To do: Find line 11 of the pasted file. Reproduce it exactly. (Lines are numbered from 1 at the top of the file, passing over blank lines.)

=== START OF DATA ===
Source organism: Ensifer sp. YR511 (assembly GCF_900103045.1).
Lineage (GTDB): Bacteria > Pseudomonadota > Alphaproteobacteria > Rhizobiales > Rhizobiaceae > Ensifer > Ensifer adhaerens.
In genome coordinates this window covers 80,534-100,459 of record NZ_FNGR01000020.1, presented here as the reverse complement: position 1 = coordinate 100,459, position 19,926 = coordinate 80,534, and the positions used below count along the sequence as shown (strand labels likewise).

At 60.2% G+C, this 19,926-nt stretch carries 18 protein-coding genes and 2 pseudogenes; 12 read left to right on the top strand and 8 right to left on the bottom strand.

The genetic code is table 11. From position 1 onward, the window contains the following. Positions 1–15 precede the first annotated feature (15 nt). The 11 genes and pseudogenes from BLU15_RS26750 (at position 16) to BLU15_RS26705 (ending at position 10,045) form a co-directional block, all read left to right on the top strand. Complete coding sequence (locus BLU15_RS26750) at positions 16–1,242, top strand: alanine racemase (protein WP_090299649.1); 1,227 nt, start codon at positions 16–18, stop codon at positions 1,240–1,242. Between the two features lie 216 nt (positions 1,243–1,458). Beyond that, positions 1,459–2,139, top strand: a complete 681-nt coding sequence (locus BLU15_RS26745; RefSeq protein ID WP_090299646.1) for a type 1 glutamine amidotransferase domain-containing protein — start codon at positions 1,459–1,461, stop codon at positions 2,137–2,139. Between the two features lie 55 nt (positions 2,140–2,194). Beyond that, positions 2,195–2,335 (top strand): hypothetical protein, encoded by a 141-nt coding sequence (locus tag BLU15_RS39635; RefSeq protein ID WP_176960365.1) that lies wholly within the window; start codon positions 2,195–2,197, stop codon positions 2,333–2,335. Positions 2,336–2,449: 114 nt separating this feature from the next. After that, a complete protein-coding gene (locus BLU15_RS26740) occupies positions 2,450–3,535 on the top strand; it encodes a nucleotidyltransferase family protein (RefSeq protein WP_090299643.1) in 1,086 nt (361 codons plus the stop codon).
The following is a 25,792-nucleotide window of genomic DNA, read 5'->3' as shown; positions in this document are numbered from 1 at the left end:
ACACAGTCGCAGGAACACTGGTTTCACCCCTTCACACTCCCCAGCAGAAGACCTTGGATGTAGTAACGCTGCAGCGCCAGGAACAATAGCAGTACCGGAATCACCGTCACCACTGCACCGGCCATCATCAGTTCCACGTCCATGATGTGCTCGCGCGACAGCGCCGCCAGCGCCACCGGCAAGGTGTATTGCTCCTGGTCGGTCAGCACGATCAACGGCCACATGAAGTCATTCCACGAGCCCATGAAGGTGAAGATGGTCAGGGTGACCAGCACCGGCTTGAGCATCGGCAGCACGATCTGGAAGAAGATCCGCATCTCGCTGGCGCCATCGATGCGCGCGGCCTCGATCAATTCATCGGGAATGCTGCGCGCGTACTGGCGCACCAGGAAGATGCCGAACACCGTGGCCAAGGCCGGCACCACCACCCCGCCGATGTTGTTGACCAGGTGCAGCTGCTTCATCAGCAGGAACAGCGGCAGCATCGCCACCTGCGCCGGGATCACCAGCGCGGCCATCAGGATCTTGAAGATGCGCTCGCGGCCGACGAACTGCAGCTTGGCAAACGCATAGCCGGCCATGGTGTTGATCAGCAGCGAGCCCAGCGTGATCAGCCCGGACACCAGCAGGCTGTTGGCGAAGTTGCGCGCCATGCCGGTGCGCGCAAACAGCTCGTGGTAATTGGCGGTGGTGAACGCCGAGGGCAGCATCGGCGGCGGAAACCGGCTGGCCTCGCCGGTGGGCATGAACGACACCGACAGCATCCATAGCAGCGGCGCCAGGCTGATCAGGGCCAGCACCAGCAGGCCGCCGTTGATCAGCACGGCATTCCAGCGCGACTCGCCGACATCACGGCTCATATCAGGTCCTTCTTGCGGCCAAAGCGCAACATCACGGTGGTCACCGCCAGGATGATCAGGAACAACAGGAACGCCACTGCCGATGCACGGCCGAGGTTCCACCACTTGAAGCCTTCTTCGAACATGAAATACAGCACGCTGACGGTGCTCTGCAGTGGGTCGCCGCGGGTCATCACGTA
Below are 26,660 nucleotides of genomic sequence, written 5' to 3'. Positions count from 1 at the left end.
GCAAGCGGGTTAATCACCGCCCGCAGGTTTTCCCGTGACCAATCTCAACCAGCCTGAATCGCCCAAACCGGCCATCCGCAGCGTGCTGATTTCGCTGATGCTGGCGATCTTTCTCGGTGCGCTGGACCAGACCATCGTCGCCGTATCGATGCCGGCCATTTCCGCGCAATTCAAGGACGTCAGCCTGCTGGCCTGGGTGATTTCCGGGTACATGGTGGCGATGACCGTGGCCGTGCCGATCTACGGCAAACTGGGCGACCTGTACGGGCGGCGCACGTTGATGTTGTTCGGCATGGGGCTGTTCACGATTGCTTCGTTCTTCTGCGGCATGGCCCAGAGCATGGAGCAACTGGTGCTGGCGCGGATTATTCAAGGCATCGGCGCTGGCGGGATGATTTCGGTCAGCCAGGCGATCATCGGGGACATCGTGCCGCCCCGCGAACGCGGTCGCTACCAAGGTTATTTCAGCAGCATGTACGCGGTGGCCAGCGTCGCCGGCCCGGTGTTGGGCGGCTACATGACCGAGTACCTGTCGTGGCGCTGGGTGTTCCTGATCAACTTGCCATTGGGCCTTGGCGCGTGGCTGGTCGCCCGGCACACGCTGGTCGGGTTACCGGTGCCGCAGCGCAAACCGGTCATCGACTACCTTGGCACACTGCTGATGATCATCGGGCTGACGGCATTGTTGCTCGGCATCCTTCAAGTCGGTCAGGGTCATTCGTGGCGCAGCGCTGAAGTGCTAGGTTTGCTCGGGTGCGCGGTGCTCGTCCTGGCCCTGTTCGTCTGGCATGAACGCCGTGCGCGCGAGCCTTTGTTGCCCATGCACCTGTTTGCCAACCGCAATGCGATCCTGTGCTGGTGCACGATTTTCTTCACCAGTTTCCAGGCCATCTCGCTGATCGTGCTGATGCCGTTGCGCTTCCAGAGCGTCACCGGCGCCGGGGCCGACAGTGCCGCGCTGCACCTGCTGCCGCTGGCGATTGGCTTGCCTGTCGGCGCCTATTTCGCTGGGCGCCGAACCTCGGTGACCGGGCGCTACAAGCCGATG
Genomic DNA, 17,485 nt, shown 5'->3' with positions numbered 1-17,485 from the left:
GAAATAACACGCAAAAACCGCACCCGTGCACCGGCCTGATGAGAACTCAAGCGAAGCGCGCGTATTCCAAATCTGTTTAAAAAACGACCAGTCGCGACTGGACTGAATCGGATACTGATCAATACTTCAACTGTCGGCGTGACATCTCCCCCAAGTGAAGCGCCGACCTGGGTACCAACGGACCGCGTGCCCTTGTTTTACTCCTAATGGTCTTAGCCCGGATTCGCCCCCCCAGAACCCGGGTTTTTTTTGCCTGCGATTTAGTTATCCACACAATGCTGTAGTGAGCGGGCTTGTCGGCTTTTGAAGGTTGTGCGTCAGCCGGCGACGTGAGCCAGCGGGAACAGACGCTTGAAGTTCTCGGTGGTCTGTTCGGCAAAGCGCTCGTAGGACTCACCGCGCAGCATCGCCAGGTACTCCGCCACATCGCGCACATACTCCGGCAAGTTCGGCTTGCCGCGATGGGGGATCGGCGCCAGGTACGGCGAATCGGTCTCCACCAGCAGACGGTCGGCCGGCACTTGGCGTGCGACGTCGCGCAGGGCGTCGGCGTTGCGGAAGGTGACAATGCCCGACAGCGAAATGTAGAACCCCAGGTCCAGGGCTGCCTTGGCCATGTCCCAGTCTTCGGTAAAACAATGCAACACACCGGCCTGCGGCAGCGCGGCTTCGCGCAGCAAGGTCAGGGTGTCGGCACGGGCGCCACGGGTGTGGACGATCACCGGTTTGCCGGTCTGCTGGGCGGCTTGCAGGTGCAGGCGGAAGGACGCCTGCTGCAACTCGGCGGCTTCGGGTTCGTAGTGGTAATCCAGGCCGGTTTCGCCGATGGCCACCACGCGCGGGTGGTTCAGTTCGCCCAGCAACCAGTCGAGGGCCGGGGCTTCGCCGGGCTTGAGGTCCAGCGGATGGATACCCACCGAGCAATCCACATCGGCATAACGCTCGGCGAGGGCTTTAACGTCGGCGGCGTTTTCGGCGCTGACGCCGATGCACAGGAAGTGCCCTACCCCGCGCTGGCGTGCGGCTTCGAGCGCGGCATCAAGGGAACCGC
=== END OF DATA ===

GAAATAACACGCAAAAACCGCACCCGTGCACCGGCCTGATGAGAACTCAAGCGAAGCGCGCGTATTCCAAATCTGTTTAAAAAACGACCAGTCGCGACTGGACTGAATCGGATACTGATCAATACTTCAACTGTCGGCGTGACATCTCCCCCAAGTGAAGCGCCGACCTGGGTACCAACGGACCGCGTGCCCTTGTTTTACTCCTAATGGTCTTAGCCCGGATTCGCCCCCCCAGAACCCGGGTTTTTTTTGCCTGCGATTTAGTTATCCACACAATGCTGTAGTGAGCGGGCTTGTCGGCTTTTGAAGGTTGTGCGTCAGCCGGCGACGTGAGCCAGCGGGAACAGACGCTTGAAGTTCTCGGTGGTCTGTTCGGCAAAGCGCTCGTAGGACTCACCGCGCAGCATCGCCAGGTACTCCGCCACATCGCGCACATACTCCGGCAAGTTCGGCTTGCCGCGATGGGGGATCGGCGCCAGGTACGGCGAATCGGTCTCCACCAGCAGACGGTCGGCCGGCACTTGGCGTGCGACGTCGCGCAGGGCGTCGGCGTTGCGGAAGGTGACAATGCCCGACAGCGAAATGTAGAACCCCAGGTCCAGGGCTGCCTTGGCCATGTCCCAGTCTTCGGTAAAACAATGCAACACACCGGCCTGCGGCAGCGCGGCTTCGCGCAGCAAGGTCAGGGTGTCGGCACGGGCGCCACGGGTGTGGACGATCACCGGTTTGCCGGTCTGCTGGGCGGCTTGCAGGTGCAGGCGGAAGGACGCCTGCTGCAACTCGGCGGCTTCGGGTTCGTAGTGGTAATCCAGGCCGGTTTCGCCGATGGCCACCACGCGCGGGTGGTTCAGTTCGCCCAGCAACCAGTCGAGGGCCGGGGCTTCGCCGGGCTTGAGGTCCAGCGGATGGATACCCACCGAGCAATCCACATCGGCATAACGCTCGGCGAGGGCTTTAACGTCGGCGGCGTTTTCGGCGCTGACGCCGATGCACAGGAAGTGCCCTACCCCGCGCTGGCGTGCGGCTTCGAGCGCGGCATCAAGGGAACCGC